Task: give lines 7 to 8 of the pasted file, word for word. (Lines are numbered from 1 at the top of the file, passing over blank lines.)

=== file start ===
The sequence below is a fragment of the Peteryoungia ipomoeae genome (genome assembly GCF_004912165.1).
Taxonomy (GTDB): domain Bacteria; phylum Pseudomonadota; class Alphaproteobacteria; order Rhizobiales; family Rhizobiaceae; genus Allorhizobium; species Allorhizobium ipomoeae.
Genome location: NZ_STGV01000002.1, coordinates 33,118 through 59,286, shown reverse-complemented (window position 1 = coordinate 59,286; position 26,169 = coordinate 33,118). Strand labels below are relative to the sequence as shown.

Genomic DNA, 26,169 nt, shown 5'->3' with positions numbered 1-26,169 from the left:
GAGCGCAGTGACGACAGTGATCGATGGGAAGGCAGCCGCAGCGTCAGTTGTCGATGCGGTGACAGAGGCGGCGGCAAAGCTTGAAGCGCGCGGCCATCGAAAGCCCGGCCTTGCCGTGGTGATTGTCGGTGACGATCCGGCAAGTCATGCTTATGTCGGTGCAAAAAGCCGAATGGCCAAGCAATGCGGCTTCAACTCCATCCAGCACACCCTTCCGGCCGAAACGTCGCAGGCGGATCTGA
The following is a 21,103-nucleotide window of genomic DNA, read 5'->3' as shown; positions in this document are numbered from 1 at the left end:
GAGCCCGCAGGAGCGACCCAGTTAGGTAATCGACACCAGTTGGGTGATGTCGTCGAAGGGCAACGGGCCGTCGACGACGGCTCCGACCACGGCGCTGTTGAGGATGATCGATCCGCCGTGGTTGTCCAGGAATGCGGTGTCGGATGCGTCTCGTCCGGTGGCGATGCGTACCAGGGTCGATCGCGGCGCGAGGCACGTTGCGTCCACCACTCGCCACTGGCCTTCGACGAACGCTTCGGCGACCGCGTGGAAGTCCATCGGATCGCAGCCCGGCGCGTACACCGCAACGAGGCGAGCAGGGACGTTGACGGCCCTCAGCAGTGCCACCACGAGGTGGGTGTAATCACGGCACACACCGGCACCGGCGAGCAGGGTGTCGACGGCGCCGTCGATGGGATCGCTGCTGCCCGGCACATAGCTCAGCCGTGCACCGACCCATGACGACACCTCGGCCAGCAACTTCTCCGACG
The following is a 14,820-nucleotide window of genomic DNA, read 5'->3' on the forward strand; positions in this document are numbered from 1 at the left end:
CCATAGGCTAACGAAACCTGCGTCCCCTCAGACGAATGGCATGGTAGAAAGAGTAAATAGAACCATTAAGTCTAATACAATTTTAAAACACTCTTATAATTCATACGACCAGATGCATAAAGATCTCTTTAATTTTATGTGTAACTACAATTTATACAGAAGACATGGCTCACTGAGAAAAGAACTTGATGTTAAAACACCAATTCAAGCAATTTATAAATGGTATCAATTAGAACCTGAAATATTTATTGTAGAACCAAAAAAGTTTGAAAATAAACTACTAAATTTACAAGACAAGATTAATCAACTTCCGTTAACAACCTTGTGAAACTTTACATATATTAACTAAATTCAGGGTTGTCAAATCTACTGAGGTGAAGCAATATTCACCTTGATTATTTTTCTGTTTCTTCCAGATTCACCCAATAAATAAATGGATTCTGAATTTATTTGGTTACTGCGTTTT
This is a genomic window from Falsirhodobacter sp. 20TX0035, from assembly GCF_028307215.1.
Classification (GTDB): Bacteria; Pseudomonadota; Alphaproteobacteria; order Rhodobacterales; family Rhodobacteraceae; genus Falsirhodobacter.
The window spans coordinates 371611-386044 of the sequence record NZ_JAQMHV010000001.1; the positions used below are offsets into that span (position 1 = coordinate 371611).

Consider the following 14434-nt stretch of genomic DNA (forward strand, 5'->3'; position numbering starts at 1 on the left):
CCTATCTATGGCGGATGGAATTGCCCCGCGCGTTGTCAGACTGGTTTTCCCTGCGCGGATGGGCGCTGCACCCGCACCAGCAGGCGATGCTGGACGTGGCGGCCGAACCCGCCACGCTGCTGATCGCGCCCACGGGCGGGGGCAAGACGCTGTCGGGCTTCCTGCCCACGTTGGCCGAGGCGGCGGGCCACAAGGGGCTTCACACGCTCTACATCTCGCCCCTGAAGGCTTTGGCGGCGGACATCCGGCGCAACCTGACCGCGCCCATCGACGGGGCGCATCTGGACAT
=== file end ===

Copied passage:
GAGCCCGCAGGAGCGACCCAGTTAGGTAATCGACACCAGTTGGGTGATGTCGTCGAAGGGCAACGGGCCGTCGACGACGGCTCCGACCACGGCGCTGTTGAGGATGATCGATCCGCCGTGGTTGTCCAGGAATGCGGTGTCGGATGCGTCTCGTCCGGTGGCGATGCGTACCAGGGTCGATCGCGGCGCGAGGCACGTTGCGTCCACCACTCGCCACTGGCCTTCGACGAACGCTTCGGCGACCGCGTGGAAGTCCATCGGATCGCAGCCCGGCGCGTACACCGCAACGAGGCGAGCAGGGACGTTGACGGCCCTCAGCAGTGCCACCACGAGGTGGGTGTAATCACGGCACACACCGGCACCGGCGAGCAGGGTGTCGACGGCGCCGTCGATGGGATCGCTGCTGCCCGGCACATAGCTCAGCCGTGCACCGACCCATGACGACACCTCGGCCAGCAACTTCTCCGACG
The following is a 14,820-nucleotide window of genomic DNA, read 5'->3' on the forward strand; positions in this document are numbered from 1 at the left end: